Holiday shoppers aren't necessarily hitting the stores in order to have presents for the Christmas tree, according to Horizon Media. Although the majority of these shoppers (60%) are seeking holiday gifts, 23% will shop for everyday items for themselves, particularly clothing, and another 17% will shop for everyday items for others in their families.
While Black Friday has conventionally reigned as the most important shopping day of the season, this year there is clearly a ‘bookend phenomenon.' Black Friday is still the most popular shopping day of the week (68%), but not by much, with 57% planning to shop on the days leading up to Thanksgiving, 54% plan to shop the weekend after Thanksgiving, and 29% will shop during the holiday itself.
Holiday shopping behaviors vary by age per the study. Overall, Millennials are most likely to be hitting the sales: 32% of 18-34 and 30% of 35-49 say they’ll shop during this coming holiday weekend, compared to 20% of those ages 50-64.
Furthermore, Thanksgiving Day shoppers are almost twice as likely to be under 50: 28% of 18-34 and 27% of 35-49 have shopped on Thanksgiving in the past, vs. 17% of those aged 50-64.
In addition, Millennials are most likely than any other age group (53%) to claim that shopping during this time of the year is important to them, versus 40% of those ages 35-49 and 25% of those ages 50-64.
"People, in particular Millennials, are making the most of the days leading up to and following Thanksgiving—expecting that they will get the same sorts of deals marketers have trained them to see on Black Friday,” says Sheri Roder, Chief, Why Group, Horizon Media.
Despite the increasing opportunity to shop online, people are still hitting the stores. Half (51%) have previously shopped on Black Friday and 21% have previously shopped on Thanksgiving Day, and comparable percentages of those survey expect to do again this year.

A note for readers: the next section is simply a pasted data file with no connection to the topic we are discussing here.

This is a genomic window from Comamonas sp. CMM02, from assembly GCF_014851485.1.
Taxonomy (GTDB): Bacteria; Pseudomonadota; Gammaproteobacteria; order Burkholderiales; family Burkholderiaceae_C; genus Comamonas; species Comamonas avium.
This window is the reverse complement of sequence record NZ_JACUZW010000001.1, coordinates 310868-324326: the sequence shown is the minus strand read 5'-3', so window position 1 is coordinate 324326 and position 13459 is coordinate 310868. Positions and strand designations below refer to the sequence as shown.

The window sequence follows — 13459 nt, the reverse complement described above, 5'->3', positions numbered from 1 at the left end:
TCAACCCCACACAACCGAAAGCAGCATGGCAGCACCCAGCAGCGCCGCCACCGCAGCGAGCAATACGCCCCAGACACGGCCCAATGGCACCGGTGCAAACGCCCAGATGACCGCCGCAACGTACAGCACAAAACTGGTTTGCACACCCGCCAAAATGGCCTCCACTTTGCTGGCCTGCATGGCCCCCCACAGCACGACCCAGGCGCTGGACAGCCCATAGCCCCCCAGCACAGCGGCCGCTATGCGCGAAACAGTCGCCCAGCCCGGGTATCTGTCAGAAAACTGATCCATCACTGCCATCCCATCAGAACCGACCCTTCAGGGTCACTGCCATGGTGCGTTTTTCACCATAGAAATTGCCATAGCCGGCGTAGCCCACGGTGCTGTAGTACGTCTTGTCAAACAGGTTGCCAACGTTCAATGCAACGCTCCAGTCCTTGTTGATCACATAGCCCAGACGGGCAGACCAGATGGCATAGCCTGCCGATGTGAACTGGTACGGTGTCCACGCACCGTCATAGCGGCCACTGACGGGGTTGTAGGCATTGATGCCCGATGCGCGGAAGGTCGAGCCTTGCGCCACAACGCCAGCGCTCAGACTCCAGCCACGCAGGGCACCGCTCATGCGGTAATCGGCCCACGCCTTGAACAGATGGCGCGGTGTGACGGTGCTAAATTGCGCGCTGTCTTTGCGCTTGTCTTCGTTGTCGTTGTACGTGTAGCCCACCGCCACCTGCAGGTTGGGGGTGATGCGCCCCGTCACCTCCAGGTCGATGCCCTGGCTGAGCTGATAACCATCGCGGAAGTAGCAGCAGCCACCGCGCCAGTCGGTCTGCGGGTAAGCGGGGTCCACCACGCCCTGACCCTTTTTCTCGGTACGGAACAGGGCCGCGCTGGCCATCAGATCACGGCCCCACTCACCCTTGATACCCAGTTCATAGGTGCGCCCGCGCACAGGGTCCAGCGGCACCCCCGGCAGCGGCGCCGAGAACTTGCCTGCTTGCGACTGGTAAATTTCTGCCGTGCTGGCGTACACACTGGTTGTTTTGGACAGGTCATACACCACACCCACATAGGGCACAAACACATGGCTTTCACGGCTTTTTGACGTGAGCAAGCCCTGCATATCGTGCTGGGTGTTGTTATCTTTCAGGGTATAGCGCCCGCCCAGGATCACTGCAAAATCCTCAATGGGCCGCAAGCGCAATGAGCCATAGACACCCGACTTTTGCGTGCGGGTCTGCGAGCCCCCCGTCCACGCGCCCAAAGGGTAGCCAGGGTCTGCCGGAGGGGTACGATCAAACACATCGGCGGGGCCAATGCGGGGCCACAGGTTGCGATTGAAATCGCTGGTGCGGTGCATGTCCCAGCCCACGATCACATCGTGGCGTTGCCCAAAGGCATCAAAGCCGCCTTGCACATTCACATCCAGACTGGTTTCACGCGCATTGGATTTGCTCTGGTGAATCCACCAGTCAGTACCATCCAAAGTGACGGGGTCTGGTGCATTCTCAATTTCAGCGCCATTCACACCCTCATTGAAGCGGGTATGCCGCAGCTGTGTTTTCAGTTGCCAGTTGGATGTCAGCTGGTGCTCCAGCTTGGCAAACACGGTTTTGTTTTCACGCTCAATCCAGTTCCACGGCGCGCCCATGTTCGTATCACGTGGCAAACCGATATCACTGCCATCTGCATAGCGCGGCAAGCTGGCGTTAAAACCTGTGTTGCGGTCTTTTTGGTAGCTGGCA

With all of these shoppers hitting the stores, more people expect to skip the turkey and stuffing.
Those that intend to keep the holiday strictly traditional, with turkey and stuffing, is down nearly 20% over the past two years. Only 58% will keep it traditional, compared to 85% in 2013.
Still there are some traditions that are hard to break, including traveling to see family. Two in 10 Americans (21%) plan to travel for the Thanksgiving holiday this year, up from 16% in 2013.
A stronger economy is likely a contributing factor to this increase in Thanksgiving-time travel from 2013, says Horizon.
Lower unemployment and a stronger U.S. dollar have potentially made consumers feel more comfortable spending a bit to leave home-base for the holiday – as a time to celebrate tradition and see family, take advantage of built in time off of work for a bonus vacation.
Those under age 50 are most likely to be on the move. One in four of 18-49-year-olds (26%) will travel outside of their city, versus 15% of those ages 50-64. In all, most will hit the road, with 79% planning to drive, 14% will fly, 3% will take the bus, and 2% will take the train.
Seven in 10 Americans plan to spend Thanksgiving with immediate family, compared with 55% in 2013. One in four will be with their extended family, 17% will be with their friends. Fewer people plan to volunteer this year compared with those who volunteered in 2013 (1% vs. 3%).
At the same time, those that plan to spend the day alone has doubled since 2013 (12% vs. 6%). Men are more likely than women to be solitary on Thursday (15% vs. 9%).
Meanwhile, more will be taking the opportunity for a pure holiday, 14% vs. the 9% that said so two years ago. And 20% will use this break as a chance to do both a traditional Turkey Day and a vacation combined, with men leading the charge by more than double (28% vs 12% of women).